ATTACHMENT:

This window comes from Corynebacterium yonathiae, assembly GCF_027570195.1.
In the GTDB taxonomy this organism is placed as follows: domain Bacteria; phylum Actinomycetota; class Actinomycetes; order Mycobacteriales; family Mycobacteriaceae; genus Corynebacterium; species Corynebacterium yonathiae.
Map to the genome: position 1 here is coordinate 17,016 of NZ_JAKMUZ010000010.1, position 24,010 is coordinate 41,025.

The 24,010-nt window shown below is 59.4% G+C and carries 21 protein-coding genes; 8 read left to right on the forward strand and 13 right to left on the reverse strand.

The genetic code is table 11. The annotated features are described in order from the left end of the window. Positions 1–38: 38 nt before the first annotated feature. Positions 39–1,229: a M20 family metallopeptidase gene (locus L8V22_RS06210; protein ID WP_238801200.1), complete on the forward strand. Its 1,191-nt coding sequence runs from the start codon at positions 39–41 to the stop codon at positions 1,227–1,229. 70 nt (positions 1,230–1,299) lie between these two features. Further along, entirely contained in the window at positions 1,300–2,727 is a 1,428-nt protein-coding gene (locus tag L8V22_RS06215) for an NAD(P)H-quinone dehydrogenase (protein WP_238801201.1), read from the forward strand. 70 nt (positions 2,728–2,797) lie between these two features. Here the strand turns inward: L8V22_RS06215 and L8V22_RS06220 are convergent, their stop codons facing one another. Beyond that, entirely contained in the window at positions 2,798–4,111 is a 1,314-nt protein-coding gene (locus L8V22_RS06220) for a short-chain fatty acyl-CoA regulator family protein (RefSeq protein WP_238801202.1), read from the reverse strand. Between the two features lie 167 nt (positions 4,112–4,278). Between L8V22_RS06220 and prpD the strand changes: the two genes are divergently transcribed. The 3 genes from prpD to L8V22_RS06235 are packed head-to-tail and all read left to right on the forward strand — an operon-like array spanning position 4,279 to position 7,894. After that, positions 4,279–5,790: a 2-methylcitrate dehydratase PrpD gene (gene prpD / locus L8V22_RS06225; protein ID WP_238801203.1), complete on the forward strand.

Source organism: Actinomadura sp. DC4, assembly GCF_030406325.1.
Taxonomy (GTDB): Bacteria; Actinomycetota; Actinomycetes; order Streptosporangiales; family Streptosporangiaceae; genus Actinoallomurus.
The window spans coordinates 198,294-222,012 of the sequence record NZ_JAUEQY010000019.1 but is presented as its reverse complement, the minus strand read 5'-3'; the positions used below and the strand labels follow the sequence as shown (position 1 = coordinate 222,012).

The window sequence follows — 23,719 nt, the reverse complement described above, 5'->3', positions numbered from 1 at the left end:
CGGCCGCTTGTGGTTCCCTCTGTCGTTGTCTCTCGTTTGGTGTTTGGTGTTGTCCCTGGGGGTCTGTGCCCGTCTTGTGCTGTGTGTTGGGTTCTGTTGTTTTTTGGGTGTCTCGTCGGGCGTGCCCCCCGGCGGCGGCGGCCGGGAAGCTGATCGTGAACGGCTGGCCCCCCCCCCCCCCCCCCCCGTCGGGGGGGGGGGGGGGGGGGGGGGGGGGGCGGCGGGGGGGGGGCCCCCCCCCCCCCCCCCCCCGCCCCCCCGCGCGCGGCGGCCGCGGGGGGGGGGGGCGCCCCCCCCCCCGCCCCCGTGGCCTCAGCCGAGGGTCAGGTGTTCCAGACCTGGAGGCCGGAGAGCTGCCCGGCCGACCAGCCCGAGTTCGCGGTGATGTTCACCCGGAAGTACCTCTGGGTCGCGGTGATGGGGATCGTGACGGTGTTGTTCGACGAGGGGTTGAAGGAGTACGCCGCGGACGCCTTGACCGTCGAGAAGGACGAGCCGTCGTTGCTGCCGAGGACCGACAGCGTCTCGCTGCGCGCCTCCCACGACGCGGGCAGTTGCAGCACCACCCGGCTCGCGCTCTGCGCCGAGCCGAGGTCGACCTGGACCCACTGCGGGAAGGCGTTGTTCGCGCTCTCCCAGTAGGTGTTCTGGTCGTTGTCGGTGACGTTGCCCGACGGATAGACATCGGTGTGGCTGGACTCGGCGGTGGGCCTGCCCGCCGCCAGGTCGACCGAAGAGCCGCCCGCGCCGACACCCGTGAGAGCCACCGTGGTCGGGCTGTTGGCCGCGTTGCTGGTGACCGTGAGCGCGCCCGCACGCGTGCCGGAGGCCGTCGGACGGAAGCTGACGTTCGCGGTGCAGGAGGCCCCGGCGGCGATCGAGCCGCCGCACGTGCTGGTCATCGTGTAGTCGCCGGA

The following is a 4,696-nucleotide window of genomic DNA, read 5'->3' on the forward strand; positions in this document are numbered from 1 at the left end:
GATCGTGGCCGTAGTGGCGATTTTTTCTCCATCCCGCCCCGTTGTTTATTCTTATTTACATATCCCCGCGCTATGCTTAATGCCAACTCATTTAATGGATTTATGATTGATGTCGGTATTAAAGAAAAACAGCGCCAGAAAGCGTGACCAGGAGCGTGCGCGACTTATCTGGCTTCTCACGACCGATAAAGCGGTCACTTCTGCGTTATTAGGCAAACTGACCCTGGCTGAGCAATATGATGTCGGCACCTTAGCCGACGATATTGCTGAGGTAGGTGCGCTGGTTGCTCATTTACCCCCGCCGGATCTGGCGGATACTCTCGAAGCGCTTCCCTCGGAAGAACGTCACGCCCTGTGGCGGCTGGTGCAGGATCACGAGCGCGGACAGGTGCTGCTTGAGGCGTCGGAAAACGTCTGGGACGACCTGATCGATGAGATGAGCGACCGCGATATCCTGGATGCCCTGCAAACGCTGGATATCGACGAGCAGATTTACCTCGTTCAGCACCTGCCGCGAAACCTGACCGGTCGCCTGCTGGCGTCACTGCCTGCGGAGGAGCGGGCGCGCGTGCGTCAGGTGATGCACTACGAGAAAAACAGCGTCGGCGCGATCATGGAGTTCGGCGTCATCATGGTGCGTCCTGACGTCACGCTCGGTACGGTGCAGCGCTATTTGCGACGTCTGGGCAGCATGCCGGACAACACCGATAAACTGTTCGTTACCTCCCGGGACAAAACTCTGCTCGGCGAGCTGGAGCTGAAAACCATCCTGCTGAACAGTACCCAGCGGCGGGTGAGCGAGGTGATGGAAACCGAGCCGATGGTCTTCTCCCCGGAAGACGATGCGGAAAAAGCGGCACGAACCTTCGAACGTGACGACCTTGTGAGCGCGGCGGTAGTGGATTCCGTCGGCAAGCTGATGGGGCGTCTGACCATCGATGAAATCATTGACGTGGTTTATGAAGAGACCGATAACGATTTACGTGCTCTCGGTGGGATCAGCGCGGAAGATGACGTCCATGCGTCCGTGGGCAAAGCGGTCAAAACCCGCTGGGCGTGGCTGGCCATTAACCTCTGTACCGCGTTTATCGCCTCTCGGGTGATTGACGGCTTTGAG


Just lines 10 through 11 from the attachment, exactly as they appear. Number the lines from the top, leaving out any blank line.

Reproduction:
CGGCCGCTTGTGGTTCCCTCTGTCGTTGTCTCTCGTTTGGTGTTTGGTGTTGTCCCTGGGGGTCTGTGCCCGTCTTGTGCTGTGTGTTGGGTTCTGTTGTTTTTTGGGTGTCTCGTCGGGCGTGCCCCCCGGCGGCGGCGGCCGGGAAGCTGATCGTGAACGGCTGGCCCCCCCCCCCCCCCCCCCCGTCGGGGGGGGGGGGGGGGGGGGGGGGGGGGCGGCGGGGGGGGGGCCCCCCCCCCCCCCCCCCCCGCCCCCCCGCGCGCGGCGGCCGCGGGGGGGGGGGGCGCCCCCCCCCCCGCCCCCGTGGCCTCAGCCGAGGGTCAGGTGTTCCAGACCTGGAGGCCGGAGAGCTGCCCGGCCGACCAGCCCGAGTTCGCGGTGATGTTCACCCGGAAGTACCTCTGGGTCGCGGTGATGGGGATCGTGACGGTGTTGTTCGACGAGGGGTTGAAGGAGTACGCCGCGGACGCCTTGACCGTCGAGAAGGACGAGCCGTCGTTGCTGCCGAGGACCGACAGCGTCTCGCTGCGCGCCTCCCACGACGCGGGCAGTTGCAGCACCACCCGGCTCGCGCTCTGCGCCGAGCCGAGGTCGACCTGGACCCACTGCGGGAAGGCGTTGTTCGCGCTCTCCCAGTAGGTGTTCTGGTCGTTGTCGGTGACGTTGCCCGACGGATAGACATCGGTGTGGCTGGACTCGGCGGTGGGCCTGCCCGCCGCCAGGTCGACCGAAGAGCCGCCCGCGCCGACACCCGTGAGAGCCACCGTGGTCGGGCTGTTGGCCGCGTTGCTGGTGACCGTGAGCGCGCCCGCACGCGTGCCGGAGGCCGTCGGACGGAAGCTGACGTTCGCGGTGCAGGAGGCCCCGGCGGCGATCGAGCCGCCGCACGTGCTGGTCATCGTGTAGTCGCCGGA

The following is a 4,696-nucleotide window of genomic DNA, read 5'->3' on the forward strand; positions in this document are numbered from 1 at the left end: